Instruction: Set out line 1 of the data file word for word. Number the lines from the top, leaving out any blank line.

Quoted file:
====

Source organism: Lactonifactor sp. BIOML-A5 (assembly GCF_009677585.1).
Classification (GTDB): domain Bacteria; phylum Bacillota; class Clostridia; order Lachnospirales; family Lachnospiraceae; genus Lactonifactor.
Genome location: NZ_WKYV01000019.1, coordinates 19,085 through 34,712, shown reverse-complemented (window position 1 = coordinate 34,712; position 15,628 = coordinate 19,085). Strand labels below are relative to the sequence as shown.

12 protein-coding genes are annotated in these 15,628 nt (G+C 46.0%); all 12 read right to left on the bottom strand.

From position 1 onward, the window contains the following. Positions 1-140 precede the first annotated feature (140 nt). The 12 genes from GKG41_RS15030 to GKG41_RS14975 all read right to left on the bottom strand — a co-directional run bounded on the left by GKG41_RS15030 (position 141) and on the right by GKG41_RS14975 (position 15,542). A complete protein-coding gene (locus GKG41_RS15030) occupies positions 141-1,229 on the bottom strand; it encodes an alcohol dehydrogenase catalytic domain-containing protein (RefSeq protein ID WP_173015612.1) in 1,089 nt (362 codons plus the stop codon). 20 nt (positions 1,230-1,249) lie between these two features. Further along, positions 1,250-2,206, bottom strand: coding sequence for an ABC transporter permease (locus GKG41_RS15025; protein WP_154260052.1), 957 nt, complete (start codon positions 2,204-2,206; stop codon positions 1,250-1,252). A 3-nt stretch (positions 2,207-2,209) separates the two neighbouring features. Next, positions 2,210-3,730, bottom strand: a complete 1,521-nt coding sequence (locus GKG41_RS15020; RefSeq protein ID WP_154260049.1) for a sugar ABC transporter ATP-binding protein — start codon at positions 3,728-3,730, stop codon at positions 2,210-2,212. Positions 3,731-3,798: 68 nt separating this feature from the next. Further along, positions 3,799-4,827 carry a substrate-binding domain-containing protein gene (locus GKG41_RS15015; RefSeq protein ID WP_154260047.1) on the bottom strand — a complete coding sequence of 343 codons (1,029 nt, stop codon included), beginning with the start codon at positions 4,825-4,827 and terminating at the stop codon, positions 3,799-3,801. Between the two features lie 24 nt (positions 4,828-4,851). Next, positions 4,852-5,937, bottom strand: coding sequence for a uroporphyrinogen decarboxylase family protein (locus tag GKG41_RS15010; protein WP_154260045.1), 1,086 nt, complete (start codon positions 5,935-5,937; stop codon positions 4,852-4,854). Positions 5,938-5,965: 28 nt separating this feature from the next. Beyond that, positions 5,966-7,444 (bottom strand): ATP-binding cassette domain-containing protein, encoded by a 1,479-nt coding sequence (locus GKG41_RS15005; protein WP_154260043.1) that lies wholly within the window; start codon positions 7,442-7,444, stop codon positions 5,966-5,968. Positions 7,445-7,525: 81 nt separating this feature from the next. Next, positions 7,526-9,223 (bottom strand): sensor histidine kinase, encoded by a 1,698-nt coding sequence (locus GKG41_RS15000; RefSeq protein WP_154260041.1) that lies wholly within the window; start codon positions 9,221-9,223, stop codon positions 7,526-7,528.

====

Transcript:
Source organism: Lactonifactor sp. BIOML-A5 (assembly GCF_009677585.1).